I’ve been on a personal-finance, FIRE movement bender these past couple of weeks. That has led me to discover FIRE figures including Mr. Money Mustache, Mad Fientist and plenty of others. As much as I like consuming podcasts and reductionist articles, majority of my learning usually comes through books. I begin digging the reading list of these folks and that’s how I stumbled onto Ramit Sethi’s I Will Teach You to be Rich. Here are my key-takeaways:

Credit Cards

Your credit score has a more far-reaching impact on your finances than saving a few dollars on a Starbucks coffee. An excellent credit score can potentially save you tens of thousands of dollars in mortgage, car or personal loans. Here’s where the book stresses on building and utilizing a credit card system to increase/salvage your credit score. Ramit acknowledges that building an excellent score (~800) takes years and years of boring management and that there are no hacks or easy way out.

One thing I foolishly did a while back was to cancel my first ever Wells Fargo college credit card since it wasn’t serving any purpose. Credit card utilization rate and history (how long have you had the card) play a pivotal role in shaping your score. So if you’re planning to cancel any of your worthless cards, hold them on if they’re zero-fee or follow the cancellation tips (e.g. increase your net CC limit) in the book. Some other bullet points:

  • Keep your old credit cards active, or they run the risk of being cancelled because of inactivity.
  • You can take a loan against your house through Home Equity Line of Credit.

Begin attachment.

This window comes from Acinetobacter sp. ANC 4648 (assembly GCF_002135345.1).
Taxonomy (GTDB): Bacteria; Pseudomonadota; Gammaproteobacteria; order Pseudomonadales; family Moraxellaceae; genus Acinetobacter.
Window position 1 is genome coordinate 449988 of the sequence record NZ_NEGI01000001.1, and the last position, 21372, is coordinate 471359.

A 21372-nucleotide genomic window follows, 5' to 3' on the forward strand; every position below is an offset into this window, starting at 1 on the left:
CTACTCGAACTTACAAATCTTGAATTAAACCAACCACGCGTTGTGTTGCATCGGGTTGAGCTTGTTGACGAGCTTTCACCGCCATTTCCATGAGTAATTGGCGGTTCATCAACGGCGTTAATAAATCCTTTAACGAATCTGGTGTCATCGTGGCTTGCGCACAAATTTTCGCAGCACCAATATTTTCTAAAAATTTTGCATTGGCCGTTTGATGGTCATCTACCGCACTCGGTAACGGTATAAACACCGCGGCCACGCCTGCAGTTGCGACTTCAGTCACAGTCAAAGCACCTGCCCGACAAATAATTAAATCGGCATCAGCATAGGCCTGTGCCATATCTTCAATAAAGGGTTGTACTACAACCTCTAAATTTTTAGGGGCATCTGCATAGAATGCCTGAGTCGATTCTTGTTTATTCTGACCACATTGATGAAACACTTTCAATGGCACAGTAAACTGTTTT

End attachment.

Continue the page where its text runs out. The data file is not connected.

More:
Investments + How Financial Advisors Are Mostly Worthless

Most employers offer 401(K) matching of some sort and the book says it’s an unforgivable sin if we don’t capitalize on this “free money”. After you’ve set up your 401(K), you should create a Roth IRA to take advantage of “tax-deferred” nature of these retirement accounts. The principal amount that you put in the Roth IRA can be withdrawn free from any penalty or tax fees. The book recommends you can be more controlling of investments that happen through this Roth IRA i.e. more aggressive investments (stock-based) until you’re 35 and conservative (blended investments) after.

You should be fearful when others are greedy and greedy when others are fearful.

Ramit spends an inordinate amount of time explaining how active management of your monies through financial advisors won’t return 8% annualized returns close to 75% of the time. On top of this, financial advisors will charge hefty (sometimes hard to justify) maintenance fees. TL;DR: Financial advisors aren’t worth it for the common folks. This John Stewart video about retirement plans sums up the book’s sentiment:

Other interesting bullet points:

  • Dollar cost average out your big bets in the stock market for better ROI (i.e. invest $1K each month for a year rather than $12K at once).
  • You’re most likely losing money through your high-interest savings account because of inflation.
  • Take a 40-50 year outlook on investing.

Real Estate Investing

Buying a house only makes sense for good income earners if you’re planning to stay more than 7 years. Buying has a plethora of miscellaneous expenses:

  • Property Taxes: $8K/annually
  • Maintenance: $300/monthly
  • Insurance: HOA, PMI etc
  • Inflation: 2%/annually
  • Major repairs, improvements, Diwali decorations etc

Ramit suggests you shouldn’t buy a house for investment purposes, pay at least 20% down and check out your state government tax-reduction housing initiatives/subsidies if you’re planning for this big purchase.


Although the title is pretty click-baity and the principles won’t apply to readers outside the US, this book provides plenty of refreshing insights on how you can optimize/automate most of your personal finance infrastructure. It has recalibrated my outlook towards real-estate, wedding spending (staying under the 28K budget is going to very hard :/), financial advisors and the power of index funds. Worth a read!